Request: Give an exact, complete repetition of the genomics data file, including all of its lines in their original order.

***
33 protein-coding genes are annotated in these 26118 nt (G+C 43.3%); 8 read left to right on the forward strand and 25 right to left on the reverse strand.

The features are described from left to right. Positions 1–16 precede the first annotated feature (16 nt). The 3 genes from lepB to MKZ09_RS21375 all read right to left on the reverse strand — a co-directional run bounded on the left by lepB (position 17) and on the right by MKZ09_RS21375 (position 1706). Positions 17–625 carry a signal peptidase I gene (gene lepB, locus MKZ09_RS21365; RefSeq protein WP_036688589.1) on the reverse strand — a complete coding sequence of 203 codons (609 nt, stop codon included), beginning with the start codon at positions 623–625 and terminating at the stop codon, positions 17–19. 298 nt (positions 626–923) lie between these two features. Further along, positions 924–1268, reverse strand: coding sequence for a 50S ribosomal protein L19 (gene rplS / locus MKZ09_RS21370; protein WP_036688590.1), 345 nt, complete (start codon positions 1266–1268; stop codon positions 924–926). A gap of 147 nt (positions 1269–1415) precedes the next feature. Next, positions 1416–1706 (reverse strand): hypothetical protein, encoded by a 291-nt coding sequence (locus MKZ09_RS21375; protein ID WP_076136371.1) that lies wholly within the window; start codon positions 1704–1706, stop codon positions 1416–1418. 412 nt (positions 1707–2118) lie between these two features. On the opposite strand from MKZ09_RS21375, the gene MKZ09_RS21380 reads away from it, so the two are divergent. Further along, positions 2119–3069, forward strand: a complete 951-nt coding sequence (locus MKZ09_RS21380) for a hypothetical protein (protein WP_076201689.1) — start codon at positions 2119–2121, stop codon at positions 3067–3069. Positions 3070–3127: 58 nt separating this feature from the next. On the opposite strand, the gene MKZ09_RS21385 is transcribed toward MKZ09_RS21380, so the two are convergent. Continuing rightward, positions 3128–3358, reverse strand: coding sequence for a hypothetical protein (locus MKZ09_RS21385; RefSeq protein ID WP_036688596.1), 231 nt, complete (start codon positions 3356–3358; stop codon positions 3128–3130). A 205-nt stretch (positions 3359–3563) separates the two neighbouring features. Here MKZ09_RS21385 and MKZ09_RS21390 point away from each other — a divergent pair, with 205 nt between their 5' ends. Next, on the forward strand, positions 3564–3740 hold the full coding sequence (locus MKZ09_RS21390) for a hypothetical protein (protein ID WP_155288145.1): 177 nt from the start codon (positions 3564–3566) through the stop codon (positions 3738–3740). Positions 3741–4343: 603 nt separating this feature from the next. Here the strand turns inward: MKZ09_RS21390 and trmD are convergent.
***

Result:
33 protein-coding genes are annotated in these 26118 nt (G+C 43.3%); 8 read left to right on the forward strand and 25 right to left on the reverse strand.

The features are described from left to right. Positions 1–16 precede the first annotated feature (16 nt). The 3 genes from lepB to MKZ09_RS21375 all read right to left on the reverse strand — a co-directional run bounded on the left by lepB (position 17) and on the right by MKZ09_RS21375 (position 1706). Positions 17–625 carry a signal peptidase I gene (gene lepB, locus MKZ09_RS21365; RefSeq protein WP_036688589.1) on the reverse strand — a complete coding sequence of 203 codons (609 nt, stop codon included), beginning with the start codon at positions 623–625 and terminating at the stop codon, positions 17–19. 298 nt (positions 626–923) lie between these two features. Further along, positions 924–1268, reverse strand: coding sequence for a 50S ribosomal protein L19 (gene rplS / locus MKZ09_RS21370; protein WP_036688590.1), 345 nt, complete (start codon positions 1266–1268; stop codon positions 924–926). A gap of 147 nt (positions 1269–1415) precedes the next feature. Next, positions 1416–1706 (reverse strand): hypothetical protein, encoded by a 291-nt coding sequence (locus MKZ09_RS21375; protein ID WP_076136371.1) that lies wholly within the window; start codon positions 1704–1706, stop codon positions 1416–1418. 412 nt (positions 1707–2118) lie between these two features. On the opposite strand from MKZ09_RS21375, the gene MKZ09_RS21380 reads away from it, so the two are divergent. Further along, positions 2119–3069, forward strand: a complete 951-nt coding sequence (locus MKZ09_RS21380) for a hypothetical protein (protein WP_076201689.1) — start codon at positions 2119–2121, stop codon at positions 3067–3069. Positions 3070–3127: 58 nt separating this feature from the next. On the opposite strand, the gene MKZ09_RS21385 is transcribed toward MKZ09_RS21380, so the two are convergent. Continuing rightward, positions 3128–3358, reverse strand: coding sequence for a hypothetical protein (locus MKZ09_RS21385; RefSeq protein ID WP_036688596.1), 231 nt, complete (start codon positions 3356–3358; stop codon positions 3128–3130). A 205-nt stretch (positions 3359–3563) separates the two neighbouring features. Here MKZ09_RS21385 and MKZ09_RS21390 point away from each other — a divergent pair, with 205 nt between their 5' ends. Next, on the forward strand, positions 3564–3740 hold the full coding sequence (locus MKZ09_RS21390) for a hypothetical protein (protein ID WP_155288145.1): 177 nt from the start codon (positions 3564–3566) through the stop codon (positions 3738–3740). Positions 3741–4343: 603 nt separating this feature from the next. Here the strand turns inward: MKZ09_RS21390 and trmD are convergent.